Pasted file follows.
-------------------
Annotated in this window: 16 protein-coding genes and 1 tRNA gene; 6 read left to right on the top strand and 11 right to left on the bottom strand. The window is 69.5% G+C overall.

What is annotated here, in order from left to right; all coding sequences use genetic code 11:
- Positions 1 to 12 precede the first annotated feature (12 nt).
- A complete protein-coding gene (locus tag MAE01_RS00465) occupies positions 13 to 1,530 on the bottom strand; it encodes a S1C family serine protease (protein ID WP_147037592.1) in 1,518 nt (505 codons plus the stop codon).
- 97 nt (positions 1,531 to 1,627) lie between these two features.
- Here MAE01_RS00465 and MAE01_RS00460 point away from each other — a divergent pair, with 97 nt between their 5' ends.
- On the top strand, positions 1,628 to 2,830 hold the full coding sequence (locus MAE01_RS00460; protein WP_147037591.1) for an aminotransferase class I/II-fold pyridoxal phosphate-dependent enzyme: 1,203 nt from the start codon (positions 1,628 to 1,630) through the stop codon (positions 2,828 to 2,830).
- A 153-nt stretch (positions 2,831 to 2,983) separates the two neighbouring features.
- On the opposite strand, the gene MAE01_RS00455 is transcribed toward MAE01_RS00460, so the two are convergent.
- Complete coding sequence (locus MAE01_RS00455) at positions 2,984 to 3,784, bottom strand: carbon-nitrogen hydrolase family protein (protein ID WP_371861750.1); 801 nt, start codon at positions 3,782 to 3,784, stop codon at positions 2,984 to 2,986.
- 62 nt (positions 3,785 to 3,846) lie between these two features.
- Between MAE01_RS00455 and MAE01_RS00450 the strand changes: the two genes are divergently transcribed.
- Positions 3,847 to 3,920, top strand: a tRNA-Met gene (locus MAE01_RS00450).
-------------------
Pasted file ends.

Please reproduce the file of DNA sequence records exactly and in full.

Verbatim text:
Annotated in this window: 16 protein-coding genes and 1 tRNA gene; 6 read left to right on the top strand and 11 right to left on the bottom strand. The window is 69.5% G+C overall.

What is annotated here, in order from left to right; all coding sequences use genetic code 11:
- Positions 1 to 12 precede the first annotated feature (12 nt).
- A complete protein-coding gene (locus tag MAE01_RS00465) occupies positions 13 to 1,530 on the bottom strand; it encodes a S1C family serine protease (protein ID WP_147037592.1) in 1,518 nt (505 codons plus the stop codon).
- 97 nt (positions 1,531 to 1,627) lie between these two features.
- Here MAE01_RS00465 and MAE01_RS00460 point away from each other — a divergent pair, with 97 nt between their 5' ends.
- On the top strand, positions 1,628 to 2,830 hold the full coding sequence (locus MAE01_RS00460; protein WP_147037591.1) for an aminotransferase class I/II-fold pyridoxal phosphate-dependent enzyme: 1,203 nt from the start codon (positions 1,628 to 1,630) through the stop codon (positions 2,828 to 2,830).
- A 153-nt stretch (positions 2,831 to 2,983) separates the two neighbouring features.
- On the opposite strand, the gene MAE01_RS00455 is transcribed toward MAE01_RS00460, so the two are convergent.
- Complete coding sequence (locus MAE01_RS00455) at positions 2,984 to 3,784, bottom strand: carbon-nitrogen hydrolase family protein (protein ID WP_371861750.1); 801 nt, start codon at positions 3,782 to 3,784, stop codon at positions 2,984 to 2,986.
- 62 nt (positions 3,785 to 3,846) lie between these two features.
- Between MAE01_RS00455 and MAE01_RS00450 the strand changes: the two genes are divergently transcribed.
- Positions 3,847 to 3,920, top strand: a tRNA-Met gene (locus MAE01_RS00450).